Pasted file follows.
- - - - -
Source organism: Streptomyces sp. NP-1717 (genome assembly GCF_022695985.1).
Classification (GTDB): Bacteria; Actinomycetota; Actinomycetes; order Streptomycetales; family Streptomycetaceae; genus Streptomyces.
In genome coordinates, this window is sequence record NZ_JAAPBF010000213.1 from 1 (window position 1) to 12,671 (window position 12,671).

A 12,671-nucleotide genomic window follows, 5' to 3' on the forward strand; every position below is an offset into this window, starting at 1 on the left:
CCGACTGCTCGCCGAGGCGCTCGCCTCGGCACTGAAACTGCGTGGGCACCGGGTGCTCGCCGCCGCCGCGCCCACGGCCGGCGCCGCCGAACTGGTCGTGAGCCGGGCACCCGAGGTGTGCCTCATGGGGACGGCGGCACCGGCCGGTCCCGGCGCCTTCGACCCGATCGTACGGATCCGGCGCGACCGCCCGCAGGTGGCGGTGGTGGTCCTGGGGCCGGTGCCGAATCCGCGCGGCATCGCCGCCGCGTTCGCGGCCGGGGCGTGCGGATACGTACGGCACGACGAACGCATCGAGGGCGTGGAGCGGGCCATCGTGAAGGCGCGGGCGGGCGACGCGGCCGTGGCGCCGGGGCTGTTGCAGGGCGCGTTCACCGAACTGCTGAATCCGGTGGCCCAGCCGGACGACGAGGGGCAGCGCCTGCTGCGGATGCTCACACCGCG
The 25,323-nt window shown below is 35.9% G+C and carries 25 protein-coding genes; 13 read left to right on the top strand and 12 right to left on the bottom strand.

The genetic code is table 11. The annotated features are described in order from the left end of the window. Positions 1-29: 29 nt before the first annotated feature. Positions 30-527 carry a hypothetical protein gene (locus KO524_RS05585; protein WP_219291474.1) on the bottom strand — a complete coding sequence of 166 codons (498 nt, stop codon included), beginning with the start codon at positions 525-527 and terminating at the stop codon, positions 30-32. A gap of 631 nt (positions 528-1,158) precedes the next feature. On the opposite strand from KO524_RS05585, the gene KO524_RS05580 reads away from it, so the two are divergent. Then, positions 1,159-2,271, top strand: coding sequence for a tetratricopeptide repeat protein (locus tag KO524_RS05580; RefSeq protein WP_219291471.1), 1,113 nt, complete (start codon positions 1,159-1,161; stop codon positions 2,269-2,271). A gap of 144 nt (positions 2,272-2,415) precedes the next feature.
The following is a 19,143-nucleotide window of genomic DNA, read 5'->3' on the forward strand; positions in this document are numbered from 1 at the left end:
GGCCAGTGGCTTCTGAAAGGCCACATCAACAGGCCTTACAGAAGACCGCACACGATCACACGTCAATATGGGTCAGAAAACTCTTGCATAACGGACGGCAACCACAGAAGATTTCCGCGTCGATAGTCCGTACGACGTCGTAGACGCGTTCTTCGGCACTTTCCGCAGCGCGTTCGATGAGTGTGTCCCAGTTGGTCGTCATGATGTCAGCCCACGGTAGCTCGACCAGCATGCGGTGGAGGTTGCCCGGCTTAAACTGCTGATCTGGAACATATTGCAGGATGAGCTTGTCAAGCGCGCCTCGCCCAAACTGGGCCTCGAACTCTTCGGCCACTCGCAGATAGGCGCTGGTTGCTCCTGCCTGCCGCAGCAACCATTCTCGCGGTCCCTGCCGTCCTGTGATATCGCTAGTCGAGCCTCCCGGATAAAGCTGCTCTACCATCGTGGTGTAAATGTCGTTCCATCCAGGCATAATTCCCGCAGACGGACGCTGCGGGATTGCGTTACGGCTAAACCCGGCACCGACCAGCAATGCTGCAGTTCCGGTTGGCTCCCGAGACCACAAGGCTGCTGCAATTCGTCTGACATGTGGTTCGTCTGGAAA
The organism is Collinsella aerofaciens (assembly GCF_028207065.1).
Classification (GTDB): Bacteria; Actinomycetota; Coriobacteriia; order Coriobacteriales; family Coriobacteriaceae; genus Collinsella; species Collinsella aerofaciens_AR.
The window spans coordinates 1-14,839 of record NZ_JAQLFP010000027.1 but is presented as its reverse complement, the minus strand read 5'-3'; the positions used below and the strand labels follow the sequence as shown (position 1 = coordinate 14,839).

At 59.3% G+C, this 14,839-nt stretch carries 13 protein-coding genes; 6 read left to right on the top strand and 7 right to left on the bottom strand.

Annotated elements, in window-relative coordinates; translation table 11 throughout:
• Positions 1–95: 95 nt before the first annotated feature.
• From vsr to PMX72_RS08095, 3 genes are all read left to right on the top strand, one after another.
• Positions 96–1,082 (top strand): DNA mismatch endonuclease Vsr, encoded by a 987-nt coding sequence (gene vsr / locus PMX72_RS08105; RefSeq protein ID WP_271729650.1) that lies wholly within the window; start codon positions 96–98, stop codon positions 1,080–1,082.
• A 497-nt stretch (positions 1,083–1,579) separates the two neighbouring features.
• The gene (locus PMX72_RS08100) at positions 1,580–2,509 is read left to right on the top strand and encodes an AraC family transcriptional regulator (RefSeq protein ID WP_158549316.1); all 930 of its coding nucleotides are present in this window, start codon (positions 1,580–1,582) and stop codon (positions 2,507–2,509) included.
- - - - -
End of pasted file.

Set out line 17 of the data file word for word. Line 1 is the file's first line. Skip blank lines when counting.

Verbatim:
• Positions 96–1,082 (top strand): DNA mismatch endonuclease Vsr, encoded by a 987-nt coding sequence (gene vsr / locus PMX72_RS08105; RefSeq protein ID WP_271729650.1) that lies wholly within the window; start codon positions 96–98, stop codon positions 1,080–1,082.